2. John Young
    September 26, 2012 at 10:54 am

    Reblogged this on Transparent Christina and commented:
    I see the price has been cut in half. I wonder why? Not.

  3. September 26, 2012 at 10:58 am

    I was willing to put $25 into it to find out. I did notice that they still don’t have all the panelists lined up. When you register they make you choose which session you will attend, so I suspect that everybody will choose the session that has panelists, and the other sessions will be dropped for low enrollment.

  4. Coolspringer
    September 26, 2012 at 11:01 am

    I’ve gone for the past 3 years and it’s always been illuminating and good networking, for sure. Looking forward to it again. I actually forget which sessions I signed up for…I think the Empowerment in the first and Raising the Bar in the second…?

  5. Arthur
    September 26, 2012 at 11:23 am

    Wasnt the original name of this Vision 2012? When did they change it to 2015 and when will they change it to Vision 2018?

  6. John Young
    September 26, 2012 at 11:29 am

    @coolspringer There’s one of my issues. It’s held during the day so it is impractical to have educators there, and the networking value is negligible when measured by impact on student achievement, which is my yardstick.

    Arthur has it dead on: it’s a conference of goal post movers, wallowing in their own policies trying to make themselves feel good. I found it sad in 2009. So sad, I haven’t returned.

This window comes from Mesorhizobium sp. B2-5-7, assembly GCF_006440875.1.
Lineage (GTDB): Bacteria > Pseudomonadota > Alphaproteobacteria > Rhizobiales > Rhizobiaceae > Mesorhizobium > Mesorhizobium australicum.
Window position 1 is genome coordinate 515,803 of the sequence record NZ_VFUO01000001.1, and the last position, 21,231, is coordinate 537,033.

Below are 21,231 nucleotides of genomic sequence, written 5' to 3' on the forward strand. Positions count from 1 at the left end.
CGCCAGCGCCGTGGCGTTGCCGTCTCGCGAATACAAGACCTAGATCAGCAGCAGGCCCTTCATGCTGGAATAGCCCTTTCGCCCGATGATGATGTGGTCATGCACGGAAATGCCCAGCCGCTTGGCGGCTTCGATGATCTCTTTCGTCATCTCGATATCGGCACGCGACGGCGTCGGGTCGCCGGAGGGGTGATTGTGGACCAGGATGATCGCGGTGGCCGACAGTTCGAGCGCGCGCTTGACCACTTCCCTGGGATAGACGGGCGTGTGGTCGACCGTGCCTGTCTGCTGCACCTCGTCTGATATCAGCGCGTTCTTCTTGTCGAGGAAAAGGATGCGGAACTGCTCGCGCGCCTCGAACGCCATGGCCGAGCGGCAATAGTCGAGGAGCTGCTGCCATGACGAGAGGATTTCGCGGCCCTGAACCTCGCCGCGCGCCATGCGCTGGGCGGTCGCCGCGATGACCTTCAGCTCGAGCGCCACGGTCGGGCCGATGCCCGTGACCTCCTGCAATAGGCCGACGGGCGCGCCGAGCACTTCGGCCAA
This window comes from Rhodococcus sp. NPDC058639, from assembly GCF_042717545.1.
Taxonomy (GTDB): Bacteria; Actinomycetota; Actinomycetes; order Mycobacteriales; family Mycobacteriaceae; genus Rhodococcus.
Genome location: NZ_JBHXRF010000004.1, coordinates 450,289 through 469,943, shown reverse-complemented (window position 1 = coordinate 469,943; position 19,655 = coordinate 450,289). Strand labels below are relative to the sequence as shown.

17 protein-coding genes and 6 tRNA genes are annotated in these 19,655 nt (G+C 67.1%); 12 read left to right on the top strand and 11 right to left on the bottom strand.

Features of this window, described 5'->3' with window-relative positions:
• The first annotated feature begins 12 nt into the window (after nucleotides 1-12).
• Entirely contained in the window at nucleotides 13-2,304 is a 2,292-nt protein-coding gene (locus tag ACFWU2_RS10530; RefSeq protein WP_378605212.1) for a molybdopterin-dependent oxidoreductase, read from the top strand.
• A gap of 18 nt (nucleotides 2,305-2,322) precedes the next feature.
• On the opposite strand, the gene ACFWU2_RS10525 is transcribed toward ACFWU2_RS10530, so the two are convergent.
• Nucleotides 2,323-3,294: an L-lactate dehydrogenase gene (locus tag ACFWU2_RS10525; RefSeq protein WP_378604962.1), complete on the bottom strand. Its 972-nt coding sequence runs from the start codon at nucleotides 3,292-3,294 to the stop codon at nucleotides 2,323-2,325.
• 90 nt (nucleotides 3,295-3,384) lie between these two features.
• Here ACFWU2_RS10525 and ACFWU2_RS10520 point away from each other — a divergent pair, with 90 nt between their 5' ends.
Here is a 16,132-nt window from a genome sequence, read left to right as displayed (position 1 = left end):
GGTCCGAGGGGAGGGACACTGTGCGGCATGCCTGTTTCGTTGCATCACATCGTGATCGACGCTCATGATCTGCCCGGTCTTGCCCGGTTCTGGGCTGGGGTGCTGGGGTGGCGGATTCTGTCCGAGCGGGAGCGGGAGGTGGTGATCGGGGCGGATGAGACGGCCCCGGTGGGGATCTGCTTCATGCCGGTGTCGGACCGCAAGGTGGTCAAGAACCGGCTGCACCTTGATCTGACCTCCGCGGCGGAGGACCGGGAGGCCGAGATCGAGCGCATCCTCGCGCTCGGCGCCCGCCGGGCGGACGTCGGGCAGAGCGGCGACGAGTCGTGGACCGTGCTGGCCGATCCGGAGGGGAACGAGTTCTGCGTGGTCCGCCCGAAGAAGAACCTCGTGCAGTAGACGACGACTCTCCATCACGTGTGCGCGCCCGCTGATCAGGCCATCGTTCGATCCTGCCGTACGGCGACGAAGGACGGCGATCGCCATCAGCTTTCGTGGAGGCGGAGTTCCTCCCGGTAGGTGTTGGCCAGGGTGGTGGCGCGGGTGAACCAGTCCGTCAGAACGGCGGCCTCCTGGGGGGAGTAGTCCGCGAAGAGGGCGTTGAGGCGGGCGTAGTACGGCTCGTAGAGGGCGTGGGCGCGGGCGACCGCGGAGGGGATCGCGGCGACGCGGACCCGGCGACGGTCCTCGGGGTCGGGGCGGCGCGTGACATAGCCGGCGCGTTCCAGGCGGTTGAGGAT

Mike, I agree the price drop makes it more attractive. they need to fill the seats after last year, turnout was embarrassingly low, but I think they are missing the real problem of low turnout: putting together a good product. This year’s agenda says one thing to me: mediocrity plays big again.

  7. September 26, 2012 at 11:33 am

    They lured me in with some promised content that I found interesting. But if they drop sessions, that would be a serious bait and switch that I would not take kindly.

    If there’s low turnout, that’s fine for me – I’ll get more discussion time and more access to anyone I want/need to talk to.

  8. John Young
    September 26, 2012 at 11:39 am

    may work out great for you then, but you won’t see many teachers, mostly admin and wonks. Have fun, I guess.

  9. Coolspringer
    September 26, 2012 at 1:19 pm

    John, I can definitely understand your POV! …it is a policy event, and it does say a lot about the state of ed policy that it is scheduled in a way that is less welcoming to educators and administrators as it is to policymakers, researchers (and vendors). I have gone as media, but found my parent side piqued. Which is not to say I am always swayed/psyched by what I am hearing – I just like to hear it for myself from the horse’s mouth and to see where the various policy-brokers are coming from. These conversations are happening and the policies are continuing with the teachers & parents there or not.

    It’s also heavily attended by nonprofit (my sector) and governance types so I see familiar faces, find it informative and am happy to lose desk time and be the one to share what I’ve heard. Last year I handed the folder right off to the school principal and we had a frank discussion about it all. So as long as one keeps it in perspective, I don’t find it irrelevant or a waste of time.

  10. John Young
    September 26, 2012 at 6:11 pm

    I hear you Coolspringer, it’s just way to unbalanced and the topics to wonky and impractical to make a difference in our schools to earn my time.